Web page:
If the authorization server requires other means of authentication, you can construct an auth for requests, and pass it to fetch_access_token:

>>> auth = YourAuth(...)
>>> token = session.fetch_access_token(token_url, auth=auth, ...)

Access Protected Resources

Now you can access the protected resources. If you re-use the session, you don’t need to do anything:

>>> account_url = 'https://api.github.com/user'
>>> resp = session.get(account_url)
<Response [200]>
>>> resp.json()
{...}

The above is not the real flow, just like what we did in Fetch Access Token, we need to create another session ourselves:

>>> token = restore_access_token_from_database()
>>> # token is a dict which must contain ``access_token``, ``token_type``
>>> session = OAuth2Session(client_id, client_secret, token=token)
>>> account_url = 'https://api.github.com/user'
>>> resp = session.get(account_url)

Compliance Fix for non Standard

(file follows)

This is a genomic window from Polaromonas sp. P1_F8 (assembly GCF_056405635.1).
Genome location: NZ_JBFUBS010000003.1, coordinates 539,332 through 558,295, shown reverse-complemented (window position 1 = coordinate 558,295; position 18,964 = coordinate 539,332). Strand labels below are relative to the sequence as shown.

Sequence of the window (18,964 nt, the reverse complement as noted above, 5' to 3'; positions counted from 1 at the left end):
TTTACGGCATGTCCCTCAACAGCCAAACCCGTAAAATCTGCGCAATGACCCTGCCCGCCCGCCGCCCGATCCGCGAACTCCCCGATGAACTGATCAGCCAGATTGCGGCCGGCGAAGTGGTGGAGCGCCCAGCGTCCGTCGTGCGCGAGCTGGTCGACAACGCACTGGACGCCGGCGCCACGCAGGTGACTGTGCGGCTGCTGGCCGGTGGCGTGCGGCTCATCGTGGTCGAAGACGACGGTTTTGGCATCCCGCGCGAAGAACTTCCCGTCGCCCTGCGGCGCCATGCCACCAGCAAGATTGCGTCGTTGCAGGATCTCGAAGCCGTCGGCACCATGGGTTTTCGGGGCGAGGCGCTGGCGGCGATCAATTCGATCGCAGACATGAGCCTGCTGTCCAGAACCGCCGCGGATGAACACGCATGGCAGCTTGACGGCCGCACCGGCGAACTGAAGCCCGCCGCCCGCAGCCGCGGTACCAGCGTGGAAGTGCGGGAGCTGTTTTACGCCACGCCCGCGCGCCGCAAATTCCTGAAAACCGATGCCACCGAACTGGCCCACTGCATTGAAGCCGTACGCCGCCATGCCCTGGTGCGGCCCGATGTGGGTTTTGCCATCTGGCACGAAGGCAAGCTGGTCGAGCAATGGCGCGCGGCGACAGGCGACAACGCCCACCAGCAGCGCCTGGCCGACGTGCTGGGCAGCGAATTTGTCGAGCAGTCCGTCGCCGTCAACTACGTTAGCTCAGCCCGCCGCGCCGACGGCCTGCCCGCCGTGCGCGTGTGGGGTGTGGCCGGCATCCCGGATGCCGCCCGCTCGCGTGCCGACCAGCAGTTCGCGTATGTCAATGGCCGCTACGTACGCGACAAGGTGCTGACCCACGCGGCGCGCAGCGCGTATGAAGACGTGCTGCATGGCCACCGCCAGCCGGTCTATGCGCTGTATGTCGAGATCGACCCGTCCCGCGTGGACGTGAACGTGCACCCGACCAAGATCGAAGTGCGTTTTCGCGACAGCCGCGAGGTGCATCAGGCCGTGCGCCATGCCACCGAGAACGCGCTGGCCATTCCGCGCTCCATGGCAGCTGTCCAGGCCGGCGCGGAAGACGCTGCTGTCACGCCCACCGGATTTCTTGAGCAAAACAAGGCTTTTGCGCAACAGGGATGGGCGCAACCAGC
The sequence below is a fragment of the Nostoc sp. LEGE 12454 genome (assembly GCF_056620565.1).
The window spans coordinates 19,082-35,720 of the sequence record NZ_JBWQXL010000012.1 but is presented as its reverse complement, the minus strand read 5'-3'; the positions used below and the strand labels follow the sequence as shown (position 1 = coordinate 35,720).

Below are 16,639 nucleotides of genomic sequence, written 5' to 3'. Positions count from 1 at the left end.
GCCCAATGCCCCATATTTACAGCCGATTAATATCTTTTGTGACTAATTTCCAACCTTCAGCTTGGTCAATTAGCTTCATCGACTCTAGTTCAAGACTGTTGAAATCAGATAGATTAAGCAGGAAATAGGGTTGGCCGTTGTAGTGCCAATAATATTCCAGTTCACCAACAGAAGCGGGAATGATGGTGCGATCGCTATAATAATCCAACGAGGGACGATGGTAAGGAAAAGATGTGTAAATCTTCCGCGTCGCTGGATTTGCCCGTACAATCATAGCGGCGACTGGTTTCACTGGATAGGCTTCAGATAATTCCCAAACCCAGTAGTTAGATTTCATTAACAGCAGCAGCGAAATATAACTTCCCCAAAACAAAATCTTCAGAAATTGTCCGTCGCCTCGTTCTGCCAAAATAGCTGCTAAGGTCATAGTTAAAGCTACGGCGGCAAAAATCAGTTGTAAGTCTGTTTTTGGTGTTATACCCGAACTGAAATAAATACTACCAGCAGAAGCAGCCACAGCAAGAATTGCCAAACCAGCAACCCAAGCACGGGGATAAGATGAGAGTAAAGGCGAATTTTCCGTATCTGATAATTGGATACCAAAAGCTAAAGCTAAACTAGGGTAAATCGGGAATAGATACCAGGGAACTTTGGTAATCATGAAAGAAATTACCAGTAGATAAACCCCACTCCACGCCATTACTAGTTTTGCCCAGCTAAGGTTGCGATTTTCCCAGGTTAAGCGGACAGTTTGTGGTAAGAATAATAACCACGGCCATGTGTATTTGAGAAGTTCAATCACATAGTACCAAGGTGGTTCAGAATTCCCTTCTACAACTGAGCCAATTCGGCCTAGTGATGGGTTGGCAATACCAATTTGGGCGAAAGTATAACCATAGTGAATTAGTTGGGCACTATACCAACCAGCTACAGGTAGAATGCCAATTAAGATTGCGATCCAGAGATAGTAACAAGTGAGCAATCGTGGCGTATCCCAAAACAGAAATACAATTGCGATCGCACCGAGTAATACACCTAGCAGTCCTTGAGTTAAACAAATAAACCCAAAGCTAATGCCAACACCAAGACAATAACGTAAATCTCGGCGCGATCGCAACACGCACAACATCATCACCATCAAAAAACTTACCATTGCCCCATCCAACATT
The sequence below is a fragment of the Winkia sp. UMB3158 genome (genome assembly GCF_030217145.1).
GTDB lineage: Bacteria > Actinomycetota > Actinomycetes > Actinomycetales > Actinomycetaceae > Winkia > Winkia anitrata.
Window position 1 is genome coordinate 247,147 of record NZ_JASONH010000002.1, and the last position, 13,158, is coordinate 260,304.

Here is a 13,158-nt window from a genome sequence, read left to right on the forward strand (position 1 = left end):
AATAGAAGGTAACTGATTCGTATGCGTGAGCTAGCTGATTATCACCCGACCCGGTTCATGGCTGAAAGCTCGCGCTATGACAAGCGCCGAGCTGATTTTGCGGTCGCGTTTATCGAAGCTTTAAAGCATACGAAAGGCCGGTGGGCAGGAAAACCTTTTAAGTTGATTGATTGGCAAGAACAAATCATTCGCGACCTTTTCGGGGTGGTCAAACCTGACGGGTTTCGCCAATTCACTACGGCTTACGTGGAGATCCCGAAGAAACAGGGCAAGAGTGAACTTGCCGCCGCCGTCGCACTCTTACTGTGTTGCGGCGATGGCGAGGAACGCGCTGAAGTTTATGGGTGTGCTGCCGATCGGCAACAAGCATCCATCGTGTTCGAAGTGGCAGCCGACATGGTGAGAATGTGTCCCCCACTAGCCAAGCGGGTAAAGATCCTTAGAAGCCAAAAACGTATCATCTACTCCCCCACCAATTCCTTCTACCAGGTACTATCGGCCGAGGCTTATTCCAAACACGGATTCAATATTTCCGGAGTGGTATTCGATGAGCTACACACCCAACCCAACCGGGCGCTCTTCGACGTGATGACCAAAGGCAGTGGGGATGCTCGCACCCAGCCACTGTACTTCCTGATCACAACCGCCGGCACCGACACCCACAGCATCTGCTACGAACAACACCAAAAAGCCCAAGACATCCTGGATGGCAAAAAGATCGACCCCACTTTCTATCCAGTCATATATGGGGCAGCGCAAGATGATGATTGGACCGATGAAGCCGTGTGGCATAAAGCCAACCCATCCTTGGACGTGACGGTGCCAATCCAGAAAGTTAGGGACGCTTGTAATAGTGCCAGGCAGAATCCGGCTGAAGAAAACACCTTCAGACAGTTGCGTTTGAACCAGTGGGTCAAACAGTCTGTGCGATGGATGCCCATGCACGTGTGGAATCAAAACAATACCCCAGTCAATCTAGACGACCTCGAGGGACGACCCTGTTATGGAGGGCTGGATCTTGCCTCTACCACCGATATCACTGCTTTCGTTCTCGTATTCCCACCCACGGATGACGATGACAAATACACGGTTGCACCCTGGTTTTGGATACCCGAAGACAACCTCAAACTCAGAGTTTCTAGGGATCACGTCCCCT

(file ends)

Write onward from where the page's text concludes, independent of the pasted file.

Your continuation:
There are services that claimed they are providing OAuth API, but with a little differences. Some services even return with the wrong Content Type. Compliance hooks are provided to solve those problems:

  • access_token_response: invoked before token parsing.
  • refresh_token_response: invoked before refresh token parsing.
  • protected_request: invoked before making a request.

For instance, linkedin is using a oauth2_access_token parameter in query string to protect users’ resources, let’s fix it:

from authlib.common.urls import add_params_to_uri

def _non_compliant_param_name(url, headers, data):
    access_token = session.token.get('access_token')
    token = [('oauth2_access_token', access_token)]
    url = add_params_to_uri(url, token)
    return url, headers, data

session.register_compliance_hook('protected_request',
                                 _non_compliant_param_name)

If you find a non standard OAuth 2 services, and you can’t fix it. Please report it in GitHub issues.

OAuth 2 OpenID Connect

For services that support OpenID Connect, if a scope of openid is provided, the authorization server will return a value of id_token in response: